About six months ago, I reviewed the Fake Problems EP Spurs and Spokes/Bull Matador. The eight song debut was a deliciously fun, frenetic country punk entry in which the boys in the band tipped their hats to Florida mega-punk stars Against Me.
How Far Our Bodies Go, the bands new full length, demonstrates the nice guys in Fake Problems are one step closer to reaching icon status. The sound remains pretty much the same, although the full length allows the band to explore some eighties indie rock, touching on Hootenanny era Replacements on some songs, and Soul Asylum on others. The tribute to alternative rock mixes nicely with the hard driving rhythms. All those days Fake Problems have spent on the road has lead to very mature compositional skill, creating songs that swing variably in between rock, country, and country punk.
There are moments when vocalist Chris Farren reaches deep into in his soul and pulls out tracks reminiscent of a young Thom Yorke from Radiohead, Paul Westerberg and of course, Tom Gabel. Casey Lee and Farren thrash their axes appropriately, and the rhythm section of Derek Perry on bass and Sean Stevenson on drums adds joyful cacophony, grinding and driving the entire band. Farren does a fine job, exuberantly leading the band with his conversational and occasionally impressionistic lyrics, which he sings with equal dashed of wry irony and direct sarcasm.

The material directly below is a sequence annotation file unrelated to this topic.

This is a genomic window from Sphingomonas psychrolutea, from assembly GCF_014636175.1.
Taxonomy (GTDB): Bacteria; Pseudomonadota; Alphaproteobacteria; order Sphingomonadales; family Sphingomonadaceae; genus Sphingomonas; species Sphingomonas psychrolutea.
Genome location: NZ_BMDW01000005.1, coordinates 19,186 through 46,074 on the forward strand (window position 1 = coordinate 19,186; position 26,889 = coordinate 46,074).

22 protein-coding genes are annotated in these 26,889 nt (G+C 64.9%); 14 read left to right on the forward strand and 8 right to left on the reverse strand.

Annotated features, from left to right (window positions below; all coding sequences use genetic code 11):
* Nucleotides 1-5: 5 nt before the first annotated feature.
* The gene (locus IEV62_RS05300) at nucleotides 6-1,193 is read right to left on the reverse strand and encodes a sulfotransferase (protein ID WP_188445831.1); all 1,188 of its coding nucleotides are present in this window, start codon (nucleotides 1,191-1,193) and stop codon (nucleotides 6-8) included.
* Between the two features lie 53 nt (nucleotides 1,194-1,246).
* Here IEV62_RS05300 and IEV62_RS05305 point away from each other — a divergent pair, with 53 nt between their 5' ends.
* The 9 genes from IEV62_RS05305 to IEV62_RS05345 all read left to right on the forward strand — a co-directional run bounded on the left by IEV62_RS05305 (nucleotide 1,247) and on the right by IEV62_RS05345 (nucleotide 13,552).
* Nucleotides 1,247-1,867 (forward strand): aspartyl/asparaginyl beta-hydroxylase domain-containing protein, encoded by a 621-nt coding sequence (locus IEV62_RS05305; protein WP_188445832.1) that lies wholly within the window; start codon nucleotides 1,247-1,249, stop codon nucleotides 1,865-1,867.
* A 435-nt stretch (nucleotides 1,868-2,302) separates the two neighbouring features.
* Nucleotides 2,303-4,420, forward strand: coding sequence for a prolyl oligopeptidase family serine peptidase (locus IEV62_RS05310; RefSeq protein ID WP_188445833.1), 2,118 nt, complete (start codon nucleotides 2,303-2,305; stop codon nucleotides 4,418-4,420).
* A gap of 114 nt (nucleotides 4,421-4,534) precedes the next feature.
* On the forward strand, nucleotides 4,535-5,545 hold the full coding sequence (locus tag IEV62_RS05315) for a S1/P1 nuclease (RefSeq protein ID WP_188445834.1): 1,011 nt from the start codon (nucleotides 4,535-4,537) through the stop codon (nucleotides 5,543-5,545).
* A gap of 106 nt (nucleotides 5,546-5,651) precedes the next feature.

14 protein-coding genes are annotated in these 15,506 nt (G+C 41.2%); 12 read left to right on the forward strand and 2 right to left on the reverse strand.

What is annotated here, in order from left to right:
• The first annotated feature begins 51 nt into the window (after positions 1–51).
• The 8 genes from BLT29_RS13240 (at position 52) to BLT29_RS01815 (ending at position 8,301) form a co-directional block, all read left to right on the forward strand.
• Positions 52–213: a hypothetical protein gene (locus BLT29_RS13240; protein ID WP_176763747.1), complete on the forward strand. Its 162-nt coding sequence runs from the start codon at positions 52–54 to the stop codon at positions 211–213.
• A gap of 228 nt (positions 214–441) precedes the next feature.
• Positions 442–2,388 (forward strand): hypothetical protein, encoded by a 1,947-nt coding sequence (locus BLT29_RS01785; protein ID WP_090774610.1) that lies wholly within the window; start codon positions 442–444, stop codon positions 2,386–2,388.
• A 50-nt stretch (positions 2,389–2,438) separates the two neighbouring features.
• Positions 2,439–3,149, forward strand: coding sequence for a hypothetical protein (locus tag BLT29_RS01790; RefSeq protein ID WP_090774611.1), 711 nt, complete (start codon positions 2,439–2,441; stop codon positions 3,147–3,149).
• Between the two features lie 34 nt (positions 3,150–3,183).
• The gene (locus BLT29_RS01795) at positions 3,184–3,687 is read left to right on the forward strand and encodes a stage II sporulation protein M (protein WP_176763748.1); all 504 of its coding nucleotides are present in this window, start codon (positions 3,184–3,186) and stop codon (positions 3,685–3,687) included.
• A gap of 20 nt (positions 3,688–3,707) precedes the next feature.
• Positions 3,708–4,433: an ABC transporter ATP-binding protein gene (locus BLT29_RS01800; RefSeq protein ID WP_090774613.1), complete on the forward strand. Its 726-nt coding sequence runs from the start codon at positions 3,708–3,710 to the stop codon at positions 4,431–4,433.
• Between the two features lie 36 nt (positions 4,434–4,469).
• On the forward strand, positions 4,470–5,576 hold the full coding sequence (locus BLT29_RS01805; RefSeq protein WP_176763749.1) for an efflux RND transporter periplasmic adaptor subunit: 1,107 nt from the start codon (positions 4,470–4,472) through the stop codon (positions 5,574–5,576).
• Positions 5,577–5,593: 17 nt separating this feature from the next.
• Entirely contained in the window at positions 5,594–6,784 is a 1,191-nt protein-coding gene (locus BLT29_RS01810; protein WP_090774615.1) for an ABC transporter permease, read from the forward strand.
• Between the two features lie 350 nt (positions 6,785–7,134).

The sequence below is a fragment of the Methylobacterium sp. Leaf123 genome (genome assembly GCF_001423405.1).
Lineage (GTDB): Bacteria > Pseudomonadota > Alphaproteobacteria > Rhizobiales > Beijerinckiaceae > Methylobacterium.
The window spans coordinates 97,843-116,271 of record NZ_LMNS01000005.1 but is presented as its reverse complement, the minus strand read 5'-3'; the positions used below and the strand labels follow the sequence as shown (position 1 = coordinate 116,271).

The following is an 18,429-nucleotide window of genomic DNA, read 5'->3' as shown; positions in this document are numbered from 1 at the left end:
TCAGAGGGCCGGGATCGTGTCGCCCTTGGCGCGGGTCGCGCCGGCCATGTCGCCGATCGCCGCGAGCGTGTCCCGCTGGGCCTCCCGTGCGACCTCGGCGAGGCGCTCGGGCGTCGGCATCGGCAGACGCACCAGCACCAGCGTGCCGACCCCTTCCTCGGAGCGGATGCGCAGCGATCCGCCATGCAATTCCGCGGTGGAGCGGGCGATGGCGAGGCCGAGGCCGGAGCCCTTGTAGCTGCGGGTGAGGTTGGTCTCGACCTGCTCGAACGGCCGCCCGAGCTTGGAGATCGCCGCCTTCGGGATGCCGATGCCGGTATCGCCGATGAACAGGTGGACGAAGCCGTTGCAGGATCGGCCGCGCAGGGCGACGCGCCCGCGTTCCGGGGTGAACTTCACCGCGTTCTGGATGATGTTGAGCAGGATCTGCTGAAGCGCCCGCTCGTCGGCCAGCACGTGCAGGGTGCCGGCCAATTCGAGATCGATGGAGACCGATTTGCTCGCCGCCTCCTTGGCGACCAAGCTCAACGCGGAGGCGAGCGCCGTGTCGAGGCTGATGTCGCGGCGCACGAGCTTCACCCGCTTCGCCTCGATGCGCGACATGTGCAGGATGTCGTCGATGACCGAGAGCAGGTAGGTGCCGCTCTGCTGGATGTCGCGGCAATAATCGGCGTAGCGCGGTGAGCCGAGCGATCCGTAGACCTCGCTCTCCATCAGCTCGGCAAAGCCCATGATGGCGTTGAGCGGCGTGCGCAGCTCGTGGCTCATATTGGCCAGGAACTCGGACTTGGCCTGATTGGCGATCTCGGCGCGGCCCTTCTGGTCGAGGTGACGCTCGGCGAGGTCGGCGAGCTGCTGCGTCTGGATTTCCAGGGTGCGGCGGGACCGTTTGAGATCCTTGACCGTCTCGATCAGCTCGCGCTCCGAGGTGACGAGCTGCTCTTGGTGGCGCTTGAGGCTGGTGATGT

The only problem here is Fake Problems occasionally lapses into stealing huge chunks of originality from Against Me. They probably just got a little lazy in the studio, rushing through the lesser songs – no big deal. How Far Our Bodies Go achieves a charming, life affirming presence, shucking the intense politics preached by many punk progenitors. The infectious fun of their stage shows translates well here as Farren and his mates eschew the trappings of heavily commercialized punk claptrap.
How Far Our Bodies Go will caress you with its heart and soul and abuse you with its trashy roots-punk. It will throw you to your feet for some self-absorbed slam dancing and have you contemplating Farren’s deep metaphors. But mostly, it will hit you like a melodic hangover – a little worse for wear, but very glad for the experience.